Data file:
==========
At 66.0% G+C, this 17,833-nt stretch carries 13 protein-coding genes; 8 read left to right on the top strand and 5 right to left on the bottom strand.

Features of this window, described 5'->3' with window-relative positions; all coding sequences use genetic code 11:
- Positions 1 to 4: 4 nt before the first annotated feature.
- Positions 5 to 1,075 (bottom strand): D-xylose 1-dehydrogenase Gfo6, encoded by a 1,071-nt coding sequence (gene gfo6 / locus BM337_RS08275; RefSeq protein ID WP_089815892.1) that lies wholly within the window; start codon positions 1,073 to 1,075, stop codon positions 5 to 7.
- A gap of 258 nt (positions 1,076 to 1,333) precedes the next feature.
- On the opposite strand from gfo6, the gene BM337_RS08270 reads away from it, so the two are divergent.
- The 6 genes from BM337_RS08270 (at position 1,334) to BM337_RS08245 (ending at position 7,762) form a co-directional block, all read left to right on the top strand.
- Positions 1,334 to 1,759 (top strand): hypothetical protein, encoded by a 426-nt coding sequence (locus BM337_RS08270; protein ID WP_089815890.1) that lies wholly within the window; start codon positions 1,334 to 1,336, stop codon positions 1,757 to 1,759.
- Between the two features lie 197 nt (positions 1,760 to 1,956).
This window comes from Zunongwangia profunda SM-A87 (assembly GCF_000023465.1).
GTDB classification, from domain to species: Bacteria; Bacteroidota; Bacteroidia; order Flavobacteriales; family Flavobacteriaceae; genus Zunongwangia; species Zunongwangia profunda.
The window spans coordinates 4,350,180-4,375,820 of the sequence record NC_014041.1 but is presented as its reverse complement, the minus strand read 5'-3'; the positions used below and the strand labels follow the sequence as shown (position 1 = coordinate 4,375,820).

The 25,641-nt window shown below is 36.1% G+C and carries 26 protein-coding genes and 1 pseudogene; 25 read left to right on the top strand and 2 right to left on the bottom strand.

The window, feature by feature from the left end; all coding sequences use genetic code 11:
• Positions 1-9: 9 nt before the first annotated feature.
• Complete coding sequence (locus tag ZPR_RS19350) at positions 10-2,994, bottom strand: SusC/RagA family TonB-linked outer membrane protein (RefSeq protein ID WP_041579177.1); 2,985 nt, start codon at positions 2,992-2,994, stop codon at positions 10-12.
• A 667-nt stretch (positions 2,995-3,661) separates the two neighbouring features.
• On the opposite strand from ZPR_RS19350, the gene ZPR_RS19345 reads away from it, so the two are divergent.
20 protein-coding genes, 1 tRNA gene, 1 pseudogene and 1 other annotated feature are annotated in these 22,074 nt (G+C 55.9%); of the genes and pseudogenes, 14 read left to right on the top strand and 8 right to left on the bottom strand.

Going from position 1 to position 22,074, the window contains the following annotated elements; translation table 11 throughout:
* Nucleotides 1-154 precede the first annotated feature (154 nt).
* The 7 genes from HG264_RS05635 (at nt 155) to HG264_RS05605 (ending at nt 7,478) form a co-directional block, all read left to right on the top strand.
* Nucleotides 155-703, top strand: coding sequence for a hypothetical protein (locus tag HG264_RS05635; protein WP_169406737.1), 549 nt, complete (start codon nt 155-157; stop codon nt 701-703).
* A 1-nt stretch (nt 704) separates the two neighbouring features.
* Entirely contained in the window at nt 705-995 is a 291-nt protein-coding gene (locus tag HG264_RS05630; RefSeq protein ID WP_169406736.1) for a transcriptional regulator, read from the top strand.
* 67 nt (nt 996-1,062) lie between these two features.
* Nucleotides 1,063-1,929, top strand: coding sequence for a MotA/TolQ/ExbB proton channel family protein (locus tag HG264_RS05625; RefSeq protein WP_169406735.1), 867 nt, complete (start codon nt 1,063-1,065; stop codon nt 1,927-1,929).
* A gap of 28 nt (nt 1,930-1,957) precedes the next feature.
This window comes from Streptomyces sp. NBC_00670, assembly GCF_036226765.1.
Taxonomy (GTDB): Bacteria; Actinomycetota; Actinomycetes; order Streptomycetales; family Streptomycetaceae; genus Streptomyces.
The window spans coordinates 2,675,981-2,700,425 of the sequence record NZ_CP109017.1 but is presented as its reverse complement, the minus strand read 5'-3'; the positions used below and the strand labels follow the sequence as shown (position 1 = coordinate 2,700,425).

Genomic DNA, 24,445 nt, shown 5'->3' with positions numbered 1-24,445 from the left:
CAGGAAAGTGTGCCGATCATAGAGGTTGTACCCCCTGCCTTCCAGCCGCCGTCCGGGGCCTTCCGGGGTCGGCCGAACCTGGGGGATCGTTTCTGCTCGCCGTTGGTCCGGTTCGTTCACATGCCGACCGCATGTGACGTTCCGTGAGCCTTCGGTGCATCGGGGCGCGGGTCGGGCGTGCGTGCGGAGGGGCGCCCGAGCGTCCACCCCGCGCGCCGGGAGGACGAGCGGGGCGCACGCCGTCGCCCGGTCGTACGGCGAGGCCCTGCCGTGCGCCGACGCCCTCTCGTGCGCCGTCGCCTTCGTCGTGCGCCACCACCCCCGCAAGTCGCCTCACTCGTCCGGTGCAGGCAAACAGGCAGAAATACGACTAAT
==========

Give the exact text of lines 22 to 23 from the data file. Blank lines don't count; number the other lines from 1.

* The 7 genes from HG264_RS05635 (at nt 155) to HG264_RS05605 (ending at nt 7,478) form a co-directional block, all read left to right on the top strand.
* Nucleotides 155-703, top strand: coding sequence for a hypothetical protein (locus tag HG264_RS05635; protein WP_169406737.1), 549 nt, complete (start codon nt 155-157; stop codon nt 701-703).